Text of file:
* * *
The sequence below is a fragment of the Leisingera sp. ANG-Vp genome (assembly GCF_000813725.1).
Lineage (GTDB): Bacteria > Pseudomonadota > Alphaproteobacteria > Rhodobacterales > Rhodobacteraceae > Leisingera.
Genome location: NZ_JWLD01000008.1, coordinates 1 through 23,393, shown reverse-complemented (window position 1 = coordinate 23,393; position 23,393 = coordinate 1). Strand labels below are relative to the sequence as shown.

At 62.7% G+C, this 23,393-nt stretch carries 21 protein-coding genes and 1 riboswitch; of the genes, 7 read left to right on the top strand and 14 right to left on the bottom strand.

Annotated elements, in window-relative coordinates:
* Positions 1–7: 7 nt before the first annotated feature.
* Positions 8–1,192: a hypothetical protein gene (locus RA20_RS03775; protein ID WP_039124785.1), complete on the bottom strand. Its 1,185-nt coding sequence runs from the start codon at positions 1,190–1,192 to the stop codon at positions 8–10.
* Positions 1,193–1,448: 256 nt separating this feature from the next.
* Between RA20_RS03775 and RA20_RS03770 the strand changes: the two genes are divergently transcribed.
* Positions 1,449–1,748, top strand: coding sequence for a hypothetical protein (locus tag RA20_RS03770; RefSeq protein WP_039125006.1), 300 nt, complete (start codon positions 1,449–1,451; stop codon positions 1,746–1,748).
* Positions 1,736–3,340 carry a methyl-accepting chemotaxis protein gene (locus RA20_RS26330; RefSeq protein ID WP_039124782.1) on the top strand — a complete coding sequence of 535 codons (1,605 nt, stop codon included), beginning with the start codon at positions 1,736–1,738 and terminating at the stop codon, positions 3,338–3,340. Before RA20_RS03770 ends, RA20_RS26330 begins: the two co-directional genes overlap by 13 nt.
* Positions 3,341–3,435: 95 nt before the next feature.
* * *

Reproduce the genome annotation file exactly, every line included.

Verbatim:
The sequence below is a fragment of the Leisingera sp. ANG-Vp genome (assembly GCF_000813725.1).
Lineage (GTDB): Bacteria > Pseudomonadota > Alphaproteobacteria > Rhodobacterales > Rhodobacteraceae > Leisingera.
Genome location: NZ_JWLD01000008.1, coordinates 1 through 23,393, shown reverse-complemented (window position 1 = coordinate 23,393; position 23,393 = coordinate 1). Strand labels below are relative to the sequence as shown.

At 62.7% G+C, this 23,393-nt stretch carries 21 protein-coding genes and 1 riboswitch; of the genes, 7 read left to right on the top strand and 14 right to left on the bottom strand.

Annotated elements, in window-relative coordinates:
* Positions 1–7: 7 nt before the first annotated feature.
* Positions 8–1,192: a hypothetical protein gene (locus RA20_RS03775; protein ID WP_039124785.1), complete on the bottom strand. Its 1,185-nt coding sequence runs from the start codon at positions 1,190–1,192 to the stop codon at positions 8–10.
* Positions 1,193–1,448: 256 nt separating this feature from the next.
* Between RA20_RS03775 and RA20_RS03770 the strand changes: the two genes are divergently transcribed.
* Positions 1,449–1,748, top strand: coding sequence for a hypothetical protein (locus tag RA20_RS03770; RefSeq protein WP_039125006.1), 300 nt, complete (start codon positions 1,449–1,451; stop codon positions 1,746–1,748).
* Positions 1,736–3,340 carry a methyl-accepting chemotaxis protein gene (locus RA20_RS26330; RefSeq protein ID WP_039124782.1) on the top strand — a complete coding sequence of 535 codons (1,605 nt, stop codon included), beginning with the start codon at positions 1,736–1,738 and terminating at the stop codon, positions 3,338–3,340. Before RA20_RS03770 ends, RA20_RS26330 begins: the two co-directional genes overlap by 13 nt.
* Positions 3,341–3,435: 95 nt before the next feature.